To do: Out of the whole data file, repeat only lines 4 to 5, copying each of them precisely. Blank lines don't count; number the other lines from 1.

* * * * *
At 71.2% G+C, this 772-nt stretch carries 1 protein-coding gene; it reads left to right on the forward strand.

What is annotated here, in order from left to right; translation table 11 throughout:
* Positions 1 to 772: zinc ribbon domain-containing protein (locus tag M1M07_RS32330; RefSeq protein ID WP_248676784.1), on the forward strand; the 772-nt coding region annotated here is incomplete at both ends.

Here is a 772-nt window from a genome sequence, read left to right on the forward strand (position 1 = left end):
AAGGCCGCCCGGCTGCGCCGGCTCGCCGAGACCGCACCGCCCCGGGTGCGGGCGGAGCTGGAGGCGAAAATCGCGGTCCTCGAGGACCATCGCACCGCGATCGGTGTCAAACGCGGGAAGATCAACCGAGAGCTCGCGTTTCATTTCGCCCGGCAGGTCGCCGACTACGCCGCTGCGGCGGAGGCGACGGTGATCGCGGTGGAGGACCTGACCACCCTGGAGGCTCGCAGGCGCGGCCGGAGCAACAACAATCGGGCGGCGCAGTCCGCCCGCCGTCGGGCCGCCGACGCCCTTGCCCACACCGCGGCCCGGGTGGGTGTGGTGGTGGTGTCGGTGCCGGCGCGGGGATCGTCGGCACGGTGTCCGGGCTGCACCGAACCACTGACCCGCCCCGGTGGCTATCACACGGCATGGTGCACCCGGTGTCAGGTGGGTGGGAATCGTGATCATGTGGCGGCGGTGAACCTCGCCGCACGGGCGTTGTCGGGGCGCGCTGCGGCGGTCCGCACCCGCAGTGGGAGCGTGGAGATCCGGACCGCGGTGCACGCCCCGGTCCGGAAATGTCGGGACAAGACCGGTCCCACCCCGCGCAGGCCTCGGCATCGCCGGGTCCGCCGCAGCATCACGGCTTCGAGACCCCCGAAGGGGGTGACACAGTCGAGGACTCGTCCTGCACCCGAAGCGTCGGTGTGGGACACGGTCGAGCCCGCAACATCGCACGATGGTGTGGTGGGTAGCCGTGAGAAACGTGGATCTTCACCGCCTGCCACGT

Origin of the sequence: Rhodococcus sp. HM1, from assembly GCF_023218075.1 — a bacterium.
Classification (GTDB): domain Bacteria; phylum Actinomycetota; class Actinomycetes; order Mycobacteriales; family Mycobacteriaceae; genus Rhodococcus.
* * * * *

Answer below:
Here is a 772-nt window from a genome sequence, read left to right on the forward strand (position 1 = left end):
AAGGCCGCCCGGCTGCGCCGGCTCGCCGAGACCGCACCGCCCCGGGTGCGGGCGGAGCTGGAGGCGAAAATCGCGGTCCTCGAGGACCATCGCACCGCGATCGGTGTCAAACGCGGGAAGATCAACCGAGAGCTCGCGTTTCATTTCGCCCGGCAGGTCGCCGACTACGCCGCTGCGGCGGAGGCGACGGTGATCGCGGTGGAGGACCTGACCACCCTGGAGGCTCGCAGGCGCGGCCGGAGCAACAACAATCGGGCGGCGCAGTCCGCCCGCCGTCGGGCCGCCGACGCCCTTGCCCACACCGCGGCCCGGGTGGGTGTGGTGGTGGTGTCGGTGCCGGCGCGGGGATCGTCGGCACGGTGTCCGGGCTGCACCGAACCACTGACCCGCCCCGGTGGCTATCACACGGCATGGTGCACCCGGTGTCAGGTGGGTGGGAATCGTGATCATGTGGCGGCGGTGAACCTCGCCGCACGGGCGTTGTCGGGGCGCGCTGCGGCGGTCCGCACCCGCAGTGGGAGCGTGGAGATCCGGACCGCGGTGCACGCCCCGGTCCGGAAATGTCGGGACAAGACCGGTCCCACCCCGCGCAGGCCTCGGCATCGCCGGGTCCGCCGCAGCATCACGGCTTCGAGACCCCCGAAGGGGGTGACACAGTCGAGGACTCGTCCTGCACCCGAAGCGTCGGTGTGGGACACGGTCGAGCCCGCAACATCGCACGATGGTGTGGTGGGTAGCCGTGAGAAACGTGGATCTTCACCGCCTGCCACGT